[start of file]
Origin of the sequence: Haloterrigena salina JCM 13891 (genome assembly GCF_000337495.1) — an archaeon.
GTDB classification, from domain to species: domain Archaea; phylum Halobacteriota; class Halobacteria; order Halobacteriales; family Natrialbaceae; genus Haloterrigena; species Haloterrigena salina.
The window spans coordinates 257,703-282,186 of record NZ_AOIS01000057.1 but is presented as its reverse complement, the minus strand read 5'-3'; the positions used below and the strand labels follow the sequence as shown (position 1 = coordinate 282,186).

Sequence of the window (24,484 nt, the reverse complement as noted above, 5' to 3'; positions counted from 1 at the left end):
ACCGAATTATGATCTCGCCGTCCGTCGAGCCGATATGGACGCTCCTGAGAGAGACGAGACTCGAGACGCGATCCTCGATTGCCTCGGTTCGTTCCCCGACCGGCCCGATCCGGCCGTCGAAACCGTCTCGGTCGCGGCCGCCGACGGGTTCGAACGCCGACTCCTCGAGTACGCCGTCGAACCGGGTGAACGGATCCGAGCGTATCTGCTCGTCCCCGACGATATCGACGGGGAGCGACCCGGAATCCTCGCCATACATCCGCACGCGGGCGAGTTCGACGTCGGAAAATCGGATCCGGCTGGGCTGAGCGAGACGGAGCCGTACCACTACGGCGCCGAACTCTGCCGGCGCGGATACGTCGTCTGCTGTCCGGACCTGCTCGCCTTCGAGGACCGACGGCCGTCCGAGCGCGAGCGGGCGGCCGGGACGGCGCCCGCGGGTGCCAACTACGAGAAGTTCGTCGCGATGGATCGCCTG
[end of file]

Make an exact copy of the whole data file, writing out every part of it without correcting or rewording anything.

Origin of the sequence: Haloterrigena salina JCM 13891 (genome assembly GCF_000337495.1) — an archaeon.
GTDB classification, from domain to species: domain Archaea; phylum Halobacteriota; class Halobacteria; order Halobacteriales; family Natrialbaceae; genus Haloterrigena; species Haloterrigena salina.
The window spans coordinates 257,703-282,186 of record NZ_AOIS01000057.1 but is presented as its reverse complement, the minus strand read 5'-3'; the positions used below and the strand labels follow the sequence as shown (position 1 = coordinate 282,186).

Sequence of the window (24,484 nt, the reverse complement as noted above, 5' to 3'; positions counted from 1 at the left end):
ACCGAATTATGATCTCGCCGTCCGTCGAGCCGATATGGACGCTCCTGAGAGAGACGAGACTCGAGACGCGATCCTCGATTGCCTCGGTTCGTTCCCCGACCGGCCCGATCCGGCCGTCGAAACCGTCTCGGTCGCGGCCGCCGACGGGTTCGAACGCCGACTCCTCGAGTACGCCGTCGAACCGGGTGAACGGATCCGAGCGTATCTGCTCGTCCCCGACGATATCGACGGGGAGCGACCCGGAATCCTCGCCATACATCCGCACGCGGGCGAGTTCGACGTCGGAAAATCGGATCCGGCTGGGCTGAGCGAGACGGAGCCGTACCACTACGGCGCCGAACTCTGCCGGCGCGGATACGTCGTCTGCTGTCCGGACCTGCTCGCCTTCGAGGACCGACGGCCGTCCGAGCGCGAGCGGGCGGCCGGGACGGCGCCCGCGGGTGCCAACTACGAGAAGTTCGTCGCGATGGATCGCCTG